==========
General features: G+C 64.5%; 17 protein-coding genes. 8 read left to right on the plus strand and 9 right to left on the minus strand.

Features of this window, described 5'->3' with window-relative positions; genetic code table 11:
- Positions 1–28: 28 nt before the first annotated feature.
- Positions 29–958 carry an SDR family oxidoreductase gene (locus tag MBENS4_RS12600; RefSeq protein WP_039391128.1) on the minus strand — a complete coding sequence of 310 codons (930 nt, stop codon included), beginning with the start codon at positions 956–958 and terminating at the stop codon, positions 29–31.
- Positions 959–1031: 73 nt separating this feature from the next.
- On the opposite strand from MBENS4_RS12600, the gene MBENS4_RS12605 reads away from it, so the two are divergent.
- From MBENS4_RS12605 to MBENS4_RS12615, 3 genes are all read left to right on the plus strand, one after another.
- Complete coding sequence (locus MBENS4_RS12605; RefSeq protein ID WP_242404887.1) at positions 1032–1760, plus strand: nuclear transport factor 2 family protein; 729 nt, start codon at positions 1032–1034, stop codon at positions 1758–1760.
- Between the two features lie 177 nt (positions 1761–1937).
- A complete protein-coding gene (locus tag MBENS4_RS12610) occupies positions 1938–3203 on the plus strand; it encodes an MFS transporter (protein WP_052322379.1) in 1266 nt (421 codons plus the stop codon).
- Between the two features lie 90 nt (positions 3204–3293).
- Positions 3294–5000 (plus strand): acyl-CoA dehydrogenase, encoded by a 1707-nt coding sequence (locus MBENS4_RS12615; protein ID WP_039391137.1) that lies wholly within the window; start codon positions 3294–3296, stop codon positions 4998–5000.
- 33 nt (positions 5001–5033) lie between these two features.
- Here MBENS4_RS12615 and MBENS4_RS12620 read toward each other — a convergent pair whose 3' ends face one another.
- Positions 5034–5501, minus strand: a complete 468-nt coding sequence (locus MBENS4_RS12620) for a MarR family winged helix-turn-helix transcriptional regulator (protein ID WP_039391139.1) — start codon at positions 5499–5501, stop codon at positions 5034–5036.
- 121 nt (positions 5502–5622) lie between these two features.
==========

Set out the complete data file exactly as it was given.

General features: G+C 64.5%; 17 protein-coding genes. 8 read left to right on the plus strand and 9 right to left on the minus strand.

Features of this window, described 5'->3' with window-relative positions; genetic code table 11:
- Positions 1–28: 28 nt before the first annotated feature.
- Positions 29–958 carry an SDR family oxidoreductase gene (locus tag MBENS4_RS12600; RefSeq protein WP_039391128.1) on the minus strand — a complete coding sequence of 310 codons (930 nt, stop codon included), beginning with the start codon at positions 956–958 and terminating at the stop codon, positions 29–31.
- Positions 959–1031: 73 nt separating this feature from the next.
- On the opposite strand from MBENS4_RS12600, the gene MBENS4_RS12605 reads away from it, so the two are divergent.
- From MBENS4_RS12605 to MBENS4_RS12615, 3 genes are all read left to right on the plus strand, one after another.
- Complete coding sequence (locus MBENS4_RS12605; RefSeq protein ID WP_242404887.1) at positions 1032–1760, plus strand: nuclear transport factor 2 family protein; 729 nt, start codon at positions 1032–1034, stop codon at positions 1758–1760.
- Between the two features lie 177 nt (positions 1761–1937).
- A complete protein-coding gene (locus tag MBENS4_RS12610) occupies positions 1938–3203 on the plus strand; it encodes an MFS transporter (protein WP_052322379.1) in 1266 nt (421 codons plus the stop codon).
- Between the two features lie 90 nt (positions 3204–3293).
- Positions 3294–5000 (plus strand): acyl-CoA dehydrogenase, encoded by a 1707-nt coding sequence (locus MBENS4_RS12615; protein ID WP_039391137.1) that lies wholly within the window; start codon positions 3294–3296, stop codon positions 4998–5000.
- 33 nt (positions 5001–5033) lie between these two features.
- Here MBENS4_RS12615 and MBENS4_RS12620 read toward each other — a convergent pair whose 3' ends face one another.
- Positions 5034–5501, minus strand: a complete 468-nt coding sequence (locus MBENS4_RS12620) for a MarR family winged helix-turn-helix transcriptional regulator (protein ID WP_039391139.1) — start codon at positions 5499–5501, stop codon at positions 5034–5036.
- 121 nt (positions 5502–5622) lie between these two features.